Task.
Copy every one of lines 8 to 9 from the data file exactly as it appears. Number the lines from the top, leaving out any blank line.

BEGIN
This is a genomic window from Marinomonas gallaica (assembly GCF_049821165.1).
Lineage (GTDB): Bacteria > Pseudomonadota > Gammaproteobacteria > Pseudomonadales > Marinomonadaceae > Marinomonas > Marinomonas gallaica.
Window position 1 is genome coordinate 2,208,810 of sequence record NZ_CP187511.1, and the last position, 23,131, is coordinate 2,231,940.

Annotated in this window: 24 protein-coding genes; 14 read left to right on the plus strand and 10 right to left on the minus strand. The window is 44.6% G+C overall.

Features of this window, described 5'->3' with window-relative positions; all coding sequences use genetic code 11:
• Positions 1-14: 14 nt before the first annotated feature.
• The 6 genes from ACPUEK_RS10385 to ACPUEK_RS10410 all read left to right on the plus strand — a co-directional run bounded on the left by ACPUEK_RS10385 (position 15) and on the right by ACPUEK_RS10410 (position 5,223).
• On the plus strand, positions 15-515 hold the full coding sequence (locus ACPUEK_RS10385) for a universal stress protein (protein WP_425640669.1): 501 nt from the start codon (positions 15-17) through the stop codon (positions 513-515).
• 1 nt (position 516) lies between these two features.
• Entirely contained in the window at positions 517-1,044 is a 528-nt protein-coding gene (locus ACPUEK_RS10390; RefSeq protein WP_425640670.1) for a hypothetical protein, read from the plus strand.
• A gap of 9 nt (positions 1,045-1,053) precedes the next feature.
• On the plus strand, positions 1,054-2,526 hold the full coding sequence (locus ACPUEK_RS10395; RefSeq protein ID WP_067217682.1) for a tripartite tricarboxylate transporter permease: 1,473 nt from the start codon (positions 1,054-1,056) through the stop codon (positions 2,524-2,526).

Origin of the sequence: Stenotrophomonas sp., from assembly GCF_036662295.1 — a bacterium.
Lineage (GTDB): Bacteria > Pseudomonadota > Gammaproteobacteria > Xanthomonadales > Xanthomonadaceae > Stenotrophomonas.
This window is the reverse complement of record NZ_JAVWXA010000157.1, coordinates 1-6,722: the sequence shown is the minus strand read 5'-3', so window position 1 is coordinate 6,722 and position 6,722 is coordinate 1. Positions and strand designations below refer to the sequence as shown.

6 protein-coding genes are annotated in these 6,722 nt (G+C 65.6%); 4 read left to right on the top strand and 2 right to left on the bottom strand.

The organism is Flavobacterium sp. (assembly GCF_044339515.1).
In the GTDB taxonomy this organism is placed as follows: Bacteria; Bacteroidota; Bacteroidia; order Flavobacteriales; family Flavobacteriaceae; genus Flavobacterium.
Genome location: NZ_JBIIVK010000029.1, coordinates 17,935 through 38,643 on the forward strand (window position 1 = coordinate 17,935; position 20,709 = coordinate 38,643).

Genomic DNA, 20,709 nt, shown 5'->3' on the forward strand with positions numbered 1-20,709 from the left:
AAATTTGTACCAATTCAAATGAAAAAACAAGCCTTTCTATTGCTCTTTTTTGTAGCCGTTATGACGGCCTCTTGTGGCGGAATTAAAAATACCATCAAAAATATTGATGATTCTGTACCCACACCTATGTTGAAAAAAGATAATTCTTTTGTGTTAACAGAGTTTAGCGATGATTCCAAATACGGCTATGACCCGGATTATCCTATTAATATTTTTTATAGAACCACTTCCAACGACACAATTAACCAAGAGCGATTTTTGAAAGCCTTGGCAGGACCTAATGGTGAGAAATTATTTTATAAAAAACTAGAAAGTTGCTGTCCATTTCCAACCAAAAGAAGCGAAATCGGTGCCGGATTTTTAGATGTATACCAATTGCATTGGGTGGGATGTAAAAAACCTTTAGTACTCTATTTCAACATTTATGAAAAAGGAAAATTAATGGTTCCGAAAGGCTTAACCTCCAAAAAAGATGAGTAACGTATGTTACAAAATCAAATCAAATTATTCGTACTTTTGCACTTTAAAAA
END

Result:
• On the plus strand, positions 15-515 hold the full coding sequence (locus ACPUEK_RS10385) for a universal stress protein (protein WP_425640669.1): 501 nt from the start codon (positions 15-17) through the stop codon (positions 513-515).
• 1 nt (position 516) lies between these two features.